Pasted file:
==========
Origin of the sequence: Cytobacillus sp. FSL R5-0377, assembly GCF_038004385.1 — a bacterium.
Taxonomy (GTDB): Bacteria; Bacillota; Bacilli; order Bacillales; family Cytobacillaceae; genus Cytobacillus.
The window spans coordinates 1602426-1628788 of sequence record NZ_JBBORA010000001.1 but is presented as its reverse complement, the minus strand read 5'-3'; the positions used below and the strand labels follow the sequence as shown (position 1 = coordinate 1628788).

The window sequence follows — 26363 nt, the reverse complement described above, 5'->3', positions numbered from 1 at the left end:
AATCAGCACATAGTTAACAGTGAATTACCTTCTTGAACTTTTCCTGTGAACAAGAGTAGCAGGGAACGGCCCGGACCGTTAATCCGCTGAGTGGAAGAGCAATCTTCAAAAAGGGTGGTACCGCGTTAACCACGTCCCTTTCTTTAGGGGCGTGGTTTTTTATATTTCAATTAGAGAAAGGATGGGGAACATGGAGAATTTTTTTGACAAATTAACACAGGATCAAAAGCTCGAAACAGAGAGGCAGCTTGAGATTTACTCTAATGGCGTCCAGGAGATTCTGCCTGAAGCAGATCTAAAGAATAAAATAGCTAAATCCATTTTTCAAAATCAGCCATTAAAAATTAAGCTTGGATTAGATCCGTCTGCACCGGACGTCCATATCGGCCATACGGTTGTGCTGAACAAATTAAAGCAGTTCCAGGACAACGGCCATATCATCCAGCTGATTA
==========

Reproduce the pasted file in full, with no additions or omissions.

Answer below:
Origin of the sequence: Cytobacillus sp. FSL R5-0377, assembly GCF_038004385.1 — a bacterium.
Taxonomy (GTDB): Bacteria; Bacillota; Bacilli; order Bacillales; family Cytobacillaceae; genus Cytobacillus.
The window spans coordinates 1602426-1628788 of sequence record NZ_JBBORA010000001.1 but is presented as its reverse complement, the minus strand read 5'-3'; the positions used below and the strand labels follow the sequence as shown (position 1 = coordinate 1628788).

The window sequence follows — 26363 nt, the reverse complement described above, 5'->3', positions numbered from 1 at the left end:
AATCAGCACATAGTTAACAGTGAATTACCTTCTTGAACTTTTCCTGTGAACAAGAGTAGCAGGGAACGGCCCGGACCGTTAATCCGCTGAGTGGAAGAGCAATCTTCAAAAAGGGTGGTACCGCGTTAACCACGTCCCTTTCTTTAGGGGCGTGGTTTTTTATATTTCAATTAGAGAAAGGATGGGGAACATGGAGAATTTTTTTGACAAATTAACACAGGATCAAAAGCTCGAAACAGAGAGGCAGCTTGAGATTTACTCTAATGGCGTCCAGGAGATTCTGCCTGAAGCAGATCTAAAGAATAAAATAGCTAAATCCATTTTTCAAAATCAGCCATTAAAAATTAAGCTTGGATTAGATCCGTCTGCACCGGACGTCCATATCGGCCATACGGTTGTGCTGAACAAATTAAAGCAGTTCCAGGACAACGGCCATATCATCCAGCTGATTA